NEW YORK (MainStreet) — The rules keep changing. What you knew about airline rewards programs a few years ago, no longer holds true. An upshot: many hopeful flyers find themselves grievously disappointed when they try to cash in miles for trips. The other upshot: savvy travelers who play the game right are still taking dream trips. Here they share their secrets.

Case in point: recently this reporter flew nonstop from Phoenix to Newark airport (NYC) in coach, then a few days later flew first class from Newark to Dallas and again first class from Dallas back to Phoenix. The cost: 55,000 points and, yes, that’s a lot of Dividend Miles, but 40,000 came from simply signing up for a credit card and much of the rest came from mileage bonuses for buying air tickets with that card. And the stop in Dallas was desired, to sample the food at the American Express Centurion Lounge at DFW.

Rule 1: Travel during a down time for the destination. Other mileage trips in the past few years have been round trips from Newark to San Francisco, from Phoenix to Rome, from Newark to Paris. A big secret: the Paris and Rome flights were both in early December - a dead travel time. Airlines trip over themselves to fill seats then. Want a rewards ticket to Rome in July? Good luck with that (and why would you want to go anyway? Italy is expensive, overcrowded and hot in the summer). A starting point for succeeding is knowing to avoid peak travel times for rewards requests And book early. 90 days out is not too soon. Some experts advise booking six months in advance for highly sought routes (Hawaii, the Caribbean in winter, Orlando at Spring Break).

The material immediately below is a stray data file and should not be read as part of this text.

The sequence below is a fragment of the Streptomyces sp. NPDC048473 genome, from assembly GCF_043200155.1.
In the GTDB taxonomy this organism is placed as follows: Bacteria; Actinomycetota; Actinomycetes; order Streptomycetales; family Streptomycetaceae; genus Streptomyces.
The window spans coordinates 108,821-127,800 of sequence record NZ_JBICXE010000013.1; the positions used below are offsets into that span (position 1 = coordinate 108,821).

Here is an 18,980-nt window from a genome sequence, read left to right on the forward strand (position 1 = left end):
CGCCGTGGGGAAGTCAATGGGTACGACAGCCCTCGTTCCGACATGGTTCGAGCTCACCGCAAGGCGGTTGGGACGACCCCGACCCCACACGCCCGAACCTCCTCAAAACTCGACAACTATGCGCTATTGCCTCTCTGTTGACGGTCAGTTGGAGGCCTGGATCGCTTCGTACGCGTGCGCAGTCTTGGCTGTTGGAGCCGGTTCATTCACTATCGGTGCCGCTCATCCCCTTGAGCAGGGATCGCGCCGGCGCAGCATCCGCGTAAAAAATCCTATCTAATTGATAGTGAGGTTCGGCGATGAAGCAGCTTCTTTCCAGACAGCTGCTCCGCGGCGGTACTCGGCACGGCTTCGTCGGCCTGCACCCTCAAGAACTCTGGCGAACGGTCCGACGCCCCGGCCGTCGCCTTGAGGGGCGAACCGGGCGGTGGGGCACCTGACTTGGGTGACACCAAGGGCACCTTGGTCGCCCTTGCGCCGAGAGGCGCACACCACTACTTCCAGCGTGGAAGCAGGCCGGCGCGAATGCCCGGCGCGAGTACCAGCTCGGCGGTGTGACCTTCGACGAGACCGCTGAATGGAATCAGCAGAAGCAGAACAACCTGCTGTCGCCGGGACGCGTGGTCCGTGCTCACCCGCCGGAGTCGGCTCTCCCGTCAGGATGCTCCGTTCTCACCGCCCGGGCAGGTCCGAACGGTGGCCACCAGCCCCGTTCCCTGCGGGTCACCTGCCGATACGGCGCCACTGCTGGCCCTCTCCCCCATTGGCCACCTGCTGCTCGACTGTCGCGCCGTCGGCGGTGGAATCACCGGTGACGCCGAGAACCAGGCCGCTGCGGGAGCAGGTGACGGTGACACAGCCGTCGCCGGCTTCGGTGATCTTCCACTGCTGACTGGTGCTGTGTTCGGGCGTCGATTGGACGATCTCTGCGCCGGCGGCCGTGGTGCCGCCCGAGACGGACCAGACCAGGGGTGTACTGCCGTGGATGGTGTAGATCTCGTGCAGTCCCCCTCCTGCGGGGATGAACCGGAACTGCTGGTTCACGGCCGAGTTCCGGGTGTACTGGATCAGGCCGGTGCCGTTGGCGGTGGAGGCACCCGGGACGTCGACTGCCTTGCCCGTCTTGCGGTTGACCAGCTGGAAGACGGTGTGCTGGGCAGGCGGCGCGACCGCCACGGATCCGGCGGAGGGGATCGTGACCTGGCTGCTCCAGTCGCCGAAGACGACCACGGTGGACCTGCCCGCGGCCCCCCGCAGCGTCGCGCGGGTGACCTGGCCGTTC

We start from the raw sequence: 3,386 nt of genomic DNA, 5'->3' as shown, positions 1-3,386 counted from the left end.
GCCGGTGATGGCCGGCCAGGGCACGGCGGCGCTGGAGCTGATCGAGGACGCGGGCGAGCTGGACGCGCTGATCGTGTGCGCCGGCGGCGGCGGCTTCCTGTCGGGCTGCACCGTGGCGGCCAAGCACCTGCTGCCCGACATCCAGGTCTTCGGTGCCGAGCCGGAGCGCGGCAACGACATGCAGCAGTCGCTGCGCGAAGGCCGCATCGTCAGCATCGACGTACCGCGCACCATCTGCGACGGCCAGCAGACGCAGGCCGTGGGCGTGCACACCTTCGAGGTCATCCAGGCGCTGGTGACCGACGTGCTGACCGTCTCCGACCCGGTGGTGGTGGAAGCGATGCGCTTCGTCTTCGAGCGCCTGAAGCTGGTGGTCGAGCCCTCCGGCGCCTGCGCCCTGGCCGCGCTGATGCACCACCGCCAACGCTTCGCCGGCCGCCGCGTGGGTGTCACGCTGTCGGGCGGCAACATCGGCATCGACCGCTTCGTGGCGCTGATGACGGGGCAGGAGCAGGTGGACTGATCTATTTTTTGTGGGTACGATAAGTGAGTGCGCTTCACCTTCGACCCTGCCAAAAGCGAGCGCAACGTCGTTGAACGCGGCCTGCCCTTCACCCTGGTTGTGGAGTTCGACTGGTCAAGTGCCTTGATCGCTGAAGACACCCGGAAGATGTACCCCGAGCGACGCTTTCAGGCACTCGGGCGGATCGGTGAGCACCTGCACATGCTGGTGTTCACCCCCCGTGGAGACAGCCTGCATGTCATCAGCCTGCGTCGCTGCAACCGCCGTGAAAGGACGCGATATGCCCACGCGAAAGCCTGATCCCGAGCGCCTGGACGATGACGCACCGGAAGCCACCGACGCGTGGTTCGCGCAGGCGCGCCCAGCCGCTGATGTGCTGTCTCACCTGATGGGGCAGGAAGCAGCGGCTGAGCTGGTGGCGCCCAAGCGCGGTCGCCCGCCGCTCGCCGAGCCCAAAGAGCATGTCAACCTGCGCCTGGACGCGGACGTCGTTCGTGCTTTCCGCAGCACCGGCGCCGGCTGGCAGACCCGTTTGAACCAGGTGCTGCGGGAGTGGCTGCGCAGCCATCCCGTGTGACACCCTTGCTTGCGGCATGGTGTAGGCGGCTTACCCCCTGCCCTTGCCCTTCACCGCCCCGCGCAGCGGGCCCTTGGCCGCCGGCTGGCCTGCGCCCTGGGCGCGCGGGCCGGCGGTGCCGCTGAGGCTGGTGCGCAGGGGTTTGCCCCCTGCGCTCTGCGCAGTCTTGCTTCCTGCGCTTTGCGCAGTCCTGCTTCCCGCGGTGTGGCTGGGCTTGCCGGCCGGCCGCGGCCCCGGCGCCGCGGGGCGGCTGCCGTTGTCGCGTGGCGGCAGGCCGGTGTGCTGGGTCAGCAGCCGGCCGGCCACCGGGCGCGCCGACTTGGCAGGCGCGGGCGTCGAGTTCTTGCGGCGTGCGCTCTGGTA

Rule 2: All airline miles programs are not created equal. Experts said they lately are avoiding United and Delta - which now calculate elite status not on miles flown but dollars paid. They also have upped redemption levels for free trips. That’s why Ryan Lile from the Frequent Flyer Academy said, “Know where the value is among the airline programs right now. Primarily that’s going to be American and Alaska’s programs in 2015.”

But don’t assume that will be true next year. Added Lile: “Be prepared to be flexible and follow value. While AA and Alaska have great programs this year, 2016 is an open question.”

A related fact: different airlines have different policies regarding how much reward travel they issue. Consumer Reports recently crunched Department of Transportation numbers and declared Southwest the most generous - giving away 11.5% of seats. JetBlue came in as stingiest, issuing just 4.5% of seats as awards. The others fell in the middle, said Consumer Reports.

Rule 3: “Earn and burn miles,” said Rocky Horan, a travel editor on Upgrd.com. He explained why: “Do not sit on a mound of miles, instead burn the miles as your earn them. If you have hundreds of thousands of miles sitting around, now is the time to use the miles before the airlines raise redemption rates again.” That is fact. Other airlines are believed to be enviously eyeing United and Delta and may make similar moves. You are not earning interest on that bank of 50,000 miles. Spend them, pronto.

Rule 4: “Double dip,” said advice columnist April Masini, who blogs at AskApril. She added: “Successful frequent flyers use a frequent flyer credit card, combined with the airline’s frequent flyer shopping portal — both of which allow consumers to double and triple dip in the mileage pool." For instance, buying an American Airlines ticket with an American Airlines credit card allows miles to be earned on the trip as well as the credit card purchase. The savviest flyers also use mileage award cards for routine purchases. Pay for a weekly Whole Foods basket with such a card and at year end that just may mean a free ticket.

A last test: Are you getting value for miles? The math is simple. Divide the ticket cost by the number of miles required to buy a ticket. A roundtrip from Newark to Paris is about $1,100 in early December. Say you pay 75,000 miles. That is a cost of 1.4 cents per mile and that - said the experts - is ready for takeoff. Two cents per mile is a homerun. But get more than a penny per mile in value and you have won. Get less and walk away from the deal. Use your miles for another, smarter flight later.

—Written by Robert McGarvey for MainStreet

This article is commentary by an independent contributor. At the time of publication, the author held TK positions in the stocks mentioned.